# $N=4$ supersymmetric yang-mills theory and S-duality

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[Question suggested by @Lawrence B. Crowell's answer to the question on T-duality]

There are three parts to my question:

A. What is the action for $N=4$ SUSY Yang-Mills and what is the physics of the various terms in the action?

B. Give a simple explanation for the origin of Montonen-Olive duality in this theory. This duality maps the physics at gauge coupling $g$ to the physics at $1/g$, i.e. this is a duality between the strong and weak coupling regimes of the theory.

C. Auxiliary Question: Explain how one can decompose a SUSY gauge field into its bosonic and fermionic parts.

[Background: I am familiar with non-abelian gauge theory and have had a class on SUSY some years back. So I pick up on the jargon but am missing a fuller picture.]

This post imported from StackExchange Physics at 2014-04-01 16:48 (UCT), posted by SE-user user346

edited Apr 19, 2014
For A. do you really have trouble looking this up in the literature? The simple way to derive it yourself is via dimensional reduction of N=1 SYM in d=10. B. seems more like a demand than a question. Same for C.

This post imported from StackExchange Physics at 2014-04-01 16:48 (UCT), posted by SE-user pho
@Jeff if it seemed so simple to me I wouldn't be asking a question about it.

This post imported from StackExchange Physics at 2014-04-01 16:48 (UCT), posted by SE-user user346

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A. The action of $N=4$ SYM (Super Yang-Mills theory) in $d=4$ is the simple dimensional reduction of the 9+1-dimensional SYM, the maximal dimensional SYM that exists. The latter is $$S = \int d^{10} x\mbox{ Tr } \left( -\frac{1}{4} F_{\mu\nu}F^{\mu \nu} + \overline{\psi}D_\mu \gamma^\mu \psi \right)$$ where $D$ is the covariant derivative and $\psi$ is a real chiral spinor in 9+1 dimensions which has 16 real components, leading to 8 fermionic on-shell degrees of freedom. The dimensional reduction reduces $d^{10}x$ to $d^4 x$ but it also renames 6 "compactified" spatial components $A_\mu$ as six scalars $\Phi_I$ in $d=4$. The derivatives in the corresponding 6 directions are set to zero.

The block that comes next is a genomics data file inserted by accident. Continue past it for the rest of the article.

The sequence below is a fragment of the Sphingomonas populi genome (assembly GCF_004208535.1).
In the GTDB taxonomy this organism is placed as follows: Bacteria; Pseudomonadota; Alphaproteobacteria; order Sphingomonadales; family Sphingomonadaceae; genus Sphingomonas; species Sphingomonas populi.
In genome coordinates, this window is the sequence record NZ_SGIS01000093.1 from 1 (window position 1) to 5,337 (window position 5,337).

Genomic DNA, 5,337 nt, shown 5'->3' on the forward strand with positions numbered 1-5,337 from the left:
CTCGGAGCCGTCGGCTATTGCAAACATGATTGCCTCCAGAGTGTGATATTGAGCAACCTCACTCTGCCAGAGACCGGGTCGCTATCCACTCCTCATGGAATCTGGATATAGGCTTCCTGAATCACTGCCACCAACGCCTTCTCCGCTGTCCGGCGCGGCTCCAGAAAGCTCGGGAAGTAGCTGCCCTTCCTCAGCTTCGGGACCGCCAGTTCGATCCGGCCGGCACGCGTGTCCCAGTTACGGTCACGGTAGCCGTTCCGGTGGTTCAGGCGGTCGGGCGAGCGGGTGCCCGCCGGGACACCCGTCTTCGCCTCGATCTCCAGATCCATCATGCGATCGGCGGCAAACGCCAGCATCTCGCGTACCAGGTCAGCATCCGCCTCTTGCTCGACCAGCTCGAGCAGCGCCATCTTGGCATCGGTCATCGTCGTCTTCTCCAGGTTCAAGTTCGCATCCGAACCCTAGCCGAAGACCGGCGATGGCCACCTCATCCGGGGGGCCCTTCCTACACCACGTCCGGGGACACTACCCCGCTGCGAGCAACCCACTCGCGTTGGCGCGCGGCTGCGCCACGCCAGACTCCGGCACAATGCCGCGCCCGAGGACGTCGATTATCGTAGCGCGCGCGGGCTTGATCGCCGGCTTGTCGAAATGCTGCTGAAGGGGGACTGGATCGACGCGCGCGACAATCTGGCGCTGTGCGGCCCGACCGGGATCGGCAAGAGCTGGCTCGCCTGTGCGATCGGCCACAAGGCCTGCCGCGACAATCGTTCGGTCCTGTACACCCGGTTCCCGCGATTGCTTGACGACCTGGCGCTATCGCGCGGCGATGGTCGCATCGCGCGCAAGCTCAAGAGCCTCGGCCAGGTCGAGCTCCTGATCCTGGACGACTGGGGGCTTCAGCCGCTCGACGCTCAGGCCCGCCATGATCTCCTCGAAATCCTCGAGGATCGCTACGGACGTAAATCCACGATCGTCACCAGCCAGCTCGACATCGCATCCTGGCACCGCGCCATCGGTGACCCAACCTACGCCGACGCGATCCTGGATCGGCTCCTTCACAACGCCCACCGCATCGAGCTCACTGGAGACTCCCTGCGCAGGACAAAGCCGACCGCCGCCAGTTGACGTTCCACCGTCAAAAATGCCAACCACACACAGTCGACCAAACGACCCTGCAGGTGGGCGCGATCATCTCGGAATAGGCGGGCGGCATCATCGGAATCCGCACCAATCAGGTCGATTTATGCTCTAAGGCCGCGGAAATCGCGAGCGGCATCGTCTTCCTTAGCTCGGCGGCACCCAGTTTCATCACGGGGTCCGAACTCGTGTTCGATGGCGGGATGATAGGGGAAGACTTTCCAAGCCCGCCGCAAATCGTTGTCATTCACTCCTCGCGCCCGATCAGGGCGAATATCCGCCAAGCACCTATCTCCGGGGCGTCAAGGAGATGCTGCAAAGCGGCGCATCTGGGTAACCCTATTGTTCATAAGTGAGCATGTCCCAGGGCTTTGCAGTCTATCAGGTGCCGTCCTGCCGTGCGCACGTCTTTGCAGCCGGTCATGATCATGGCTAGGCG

If one looks what fields and interactions we get in $d=4$ - it's straightforward to write the action - it's one gauge field; four Weyl fermions; six real scalars. All those fields transform as adjoint of the gauge group - the most popular ones are $SU(N)$. They have the standard kinetic terms; standard cubic couplings of the gauge field to all the other fields; the usual quartic Yang-Mills self-interaction of the gauge field; quartic interaction of the gauge field and the scalars; Yukawa cubic couplings for the 6 scalars that arise from the gauge interactions of the fermions in 9+1 dimensions; quartic potential for the scalars which is equal to the squared commutator. Everything has to be traced over the gauge group. All these interactions are related and determined by supersymmetry - by 16 real supercharges. The individual vertices of Feynman diagrams are self-evident but the true physics behind all of them is related by symmetries.

B. The simplest explanation of the S-duality is to represent the gauge theory as the low-energy limit of the dynamics of a stack of D3-branes in type IIB string theory. The S-duality group - actually it's an $SL(2,Z)$ group because it may also act on the $\theta$-angle (RR-axion) - is directly inherited from the same S-duality group of type IIB string theory. In particular, the $g\to 1/g$ may be interpreted in the F-theory description of type IIB as the exchange of the 11th and 12th (infinitesimal) dimension of F-theory. One may also get the gauge theory as the compactification of the $d=6$ (2,0) superconformal field theory on a tiny two-torus, and $SL(2,Z)$ acts in the obvious way - again, the exchange of the two radii is the $g\to 1/g$ map. It's a non-perturbative duality so there's no simple perturbative "field redefinition" that would prove it at the classical level. However, one may make many consistency checks that the duality seems viable - e.g. one may found the magnetic monopole solutions that turn to light elementary excitations at the strong coupling.